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open_thread_what_were_good_at_and_what_were_not_good_at | April | 2009 Articles

2009 Archives

Open Thread: Hitters' "Hibernation Mode" is Killing Us, Not the Bullpen

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The Braves are exactly 10-10 10-11, and, for once, they're exactly where their Pythagorean expectation projects that they should be. They've scored Through Tuesday's games they had scored 82 runs and allowed 85 runs. (The rest of the stats in here are likewise through Tuesday.) The general knock against the team from its fans has been that it's good at starting pitching and bad at hitting -- particularly timely hitting -- and relief pitching.

Is that accurate? Mostly.

Of the 85 runs we've allowed, 51 of those runs (46 earned) were scored off our starters, who collectively have an ERA of 3.49; 34 (32 earned) came off the bullpen, which has an ERA of 5.11. In particular, Jeff Bennett gets the "Smoke and Mirrors" award, for putting up an ERA of 0.96 despite a WHIP of 2.036 -- that's right, he averages more than 2 baserunners an inning and yet has only been charged with giving up one run in 9 1/3 innings. Don't bring him in with runners on base, Bobby.

However, Blaine Boyer and his 40.50 ERA are gone, and if you ignore the 6 runs he gave up in 1 1/3 innings before being traded, and the 4 runs Peter Moylan gave up without an out on Opening Day -- he's only given up 3 in 8 innings since then -- the relievers have had a 3.60 ERA. So as aggravating as they've been, they're not the problem. Kenshin Kawakami has had much more trouble, limping out of the gate with a 7.06 ERA to start his major league career, and he has given up twice as many runs -- 20 (17 earned) -- as anyone else on the team. I still like him going forward, but he's personally responsible for 21% of all the earned runs our entire team has allowed.

Another big problem is that our starting lineup only has 4 players with an OPS+ over 95 (Casey Kotchman, Yunel Escobar, Chipper Jones, and Jordan Schafer) and our bench has 3 (Dave Ross, Omar Infante, and Martin Prado). With McCann on the DL, of course, Ross is basically a starter, and that's a good thing: he's leading the team in hitting right now. Ross's 1.204 OPS is almost 200 points higher than that of Prado, who's second on the team, and himself has an OPS 60 points higher than Chipper's. Not that that's a bad thing, but we have two guys with an OPS over 1.000, and neither plays every day. Kelly Johnson's an occasionally great hitter, but he's been wooing Mendoza for the last couple weeks -- 6 for his last 46 -- and we really can't afford for him to be at the top of the lineup. And the way that Prado and Infante are hitting, they deserve PT.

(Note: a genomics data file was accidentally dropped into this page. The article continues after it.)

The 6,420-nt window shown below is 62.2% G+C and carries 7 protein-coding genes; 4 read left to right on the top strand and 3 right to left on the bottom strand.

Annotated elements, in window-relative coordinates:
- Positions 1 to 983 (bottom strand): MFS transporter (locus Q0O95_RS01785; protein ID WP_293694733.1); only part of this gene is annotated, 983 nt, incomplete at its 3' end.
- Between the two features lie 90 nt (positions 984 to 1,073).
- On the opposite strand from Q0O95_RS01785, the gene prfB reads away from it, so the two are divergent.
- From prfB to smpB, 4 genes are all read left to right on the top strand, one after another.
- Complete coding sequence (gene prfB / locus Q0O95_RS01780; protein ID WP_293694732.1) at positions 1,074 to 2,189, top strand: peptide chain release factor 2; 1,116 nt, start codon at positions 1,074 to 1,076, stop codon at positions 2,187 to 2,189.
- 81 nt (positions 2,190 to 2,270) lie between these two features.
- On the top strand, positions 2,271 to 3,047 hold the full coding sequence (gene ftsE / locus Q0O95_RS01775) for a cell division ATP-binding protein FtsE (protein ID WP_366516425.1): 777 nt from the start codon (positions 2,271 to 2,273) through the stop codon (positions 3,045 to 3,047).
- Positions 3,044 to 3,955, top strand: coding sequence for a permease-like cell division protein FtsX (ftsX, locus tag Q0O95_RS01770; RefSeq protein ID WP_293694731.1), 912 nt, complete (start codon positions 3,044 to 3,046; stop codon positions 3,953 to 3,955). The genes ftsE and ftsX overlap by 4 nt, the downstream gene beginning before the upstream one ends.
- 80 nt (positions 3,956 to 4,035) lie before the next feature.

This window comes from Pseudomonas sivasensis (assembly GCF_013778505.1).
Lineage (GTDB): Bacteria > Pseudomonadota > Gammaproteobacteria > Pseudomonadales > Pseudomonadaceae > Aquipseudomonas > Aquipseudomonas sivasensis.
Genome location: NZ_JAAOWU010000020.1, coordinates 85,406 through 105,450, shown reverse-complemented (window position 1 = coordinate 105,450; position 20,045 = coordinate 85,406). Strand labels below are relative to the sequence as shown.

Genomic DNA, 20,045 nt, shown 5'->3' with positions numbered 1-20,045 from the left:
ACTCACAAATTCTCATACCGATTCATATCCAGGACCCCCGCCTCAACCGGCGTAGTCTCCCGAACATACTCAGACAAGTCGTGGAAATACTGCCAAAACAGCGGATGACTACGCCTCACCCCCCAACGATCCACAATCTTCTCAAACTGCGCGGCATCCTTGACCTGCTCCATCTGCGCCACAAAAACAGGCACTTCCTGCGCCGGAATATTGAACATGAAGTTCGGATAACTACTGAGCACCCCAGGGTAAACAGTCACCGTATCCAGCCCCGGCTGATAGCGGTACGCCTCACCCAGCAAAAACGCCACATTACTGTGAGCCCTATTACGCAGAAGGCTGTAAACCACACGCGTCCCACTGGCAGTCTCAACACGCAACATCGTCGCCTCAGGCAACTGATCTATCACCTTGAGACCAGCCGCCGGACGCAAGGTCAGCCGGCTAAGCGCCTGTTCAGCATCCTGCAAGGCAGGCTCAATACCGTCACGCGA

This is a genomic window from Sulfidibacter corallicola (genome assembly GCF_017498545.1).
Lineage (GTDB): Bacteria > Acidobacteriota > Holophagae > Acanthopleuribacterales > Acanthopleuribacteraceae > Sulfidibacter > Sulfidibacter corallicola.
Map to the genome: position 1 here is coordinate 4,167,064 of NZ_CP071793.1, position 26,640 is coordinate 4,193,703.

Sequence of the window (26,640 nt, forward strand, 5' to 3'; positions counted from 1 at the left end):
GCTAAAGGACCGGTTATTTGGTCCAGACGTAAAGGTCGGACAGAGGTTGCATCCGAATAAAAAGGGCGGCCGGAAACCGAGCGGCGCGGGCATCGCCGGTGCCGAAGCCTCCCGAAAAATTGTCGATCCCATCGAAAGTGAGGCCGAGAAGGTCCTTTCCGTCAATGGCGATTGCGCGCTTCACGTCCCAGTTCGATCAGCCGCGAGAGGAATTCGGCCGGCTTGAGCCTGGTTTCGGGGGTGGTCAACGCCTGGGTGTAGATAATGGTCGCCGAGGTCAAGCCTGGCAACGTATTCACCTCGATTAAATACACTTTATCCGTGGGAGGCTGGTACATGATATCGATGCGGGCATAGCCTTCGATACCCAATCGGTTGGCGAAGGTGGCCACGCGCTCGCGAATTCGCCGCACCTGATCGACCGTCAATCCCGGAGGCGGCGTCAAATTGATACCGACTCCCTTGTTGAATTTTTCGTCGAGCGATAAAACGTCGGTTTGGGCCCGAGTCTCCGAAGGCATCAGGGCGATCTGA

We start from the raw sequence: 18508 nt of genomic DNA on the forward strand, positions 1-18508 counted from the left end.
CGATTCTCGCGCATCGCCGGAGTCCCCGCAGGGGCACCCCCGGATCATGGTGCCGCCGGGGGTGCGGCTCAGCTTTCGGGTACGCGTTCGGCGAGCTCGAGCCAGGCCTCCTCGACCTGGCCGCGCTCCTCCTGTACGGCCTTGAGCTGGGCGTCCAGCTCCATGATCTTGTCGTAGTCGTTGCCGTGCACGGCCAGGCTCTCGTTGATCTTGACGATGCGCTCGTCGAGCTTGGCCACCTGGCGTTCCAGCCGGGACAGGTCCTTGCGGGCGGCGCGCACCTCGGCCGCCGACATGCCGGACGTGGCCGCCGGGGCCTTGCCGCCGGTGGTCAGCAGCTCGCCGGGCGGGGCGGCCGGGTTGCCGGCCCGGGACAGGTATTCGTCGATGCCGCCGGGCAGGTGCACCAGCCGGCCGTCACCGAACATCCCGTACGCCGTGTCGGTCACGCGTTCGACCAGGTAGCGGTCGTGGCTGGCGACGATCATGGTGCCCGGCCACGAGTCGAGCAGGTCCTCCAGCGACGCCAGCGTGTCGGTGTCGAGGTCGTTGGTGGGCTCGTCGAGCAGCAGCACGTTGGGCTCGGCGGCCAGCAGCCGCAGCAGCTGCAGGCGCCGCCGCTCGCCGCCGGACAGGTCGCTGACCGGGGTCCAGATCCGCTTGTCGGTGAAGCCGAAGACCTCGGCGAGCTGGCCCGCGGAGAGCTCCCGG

What's the problem? I'd say it's something that Mac Thomason calls "Hibernation Mode." The Braves are batting .291/.371/.547 in the first 4 innings, and only .228/.317/.352 in all the innings afterwards. It would make sense if we didn't hit in the 8th or 9th, since that's when other teams send their best relievers to the mound; it might even make sense if we didn't hit in the first or second innings, since a pitcher's first time through the batting order is when he can use the greatest amount of deception. For whatever reason our hitters are having a tougher time hitting a starter after they've already faced him in the game.

If you want to look for something to blame, blame that. "Hibernation Mode": it might be real, and it's killing us.

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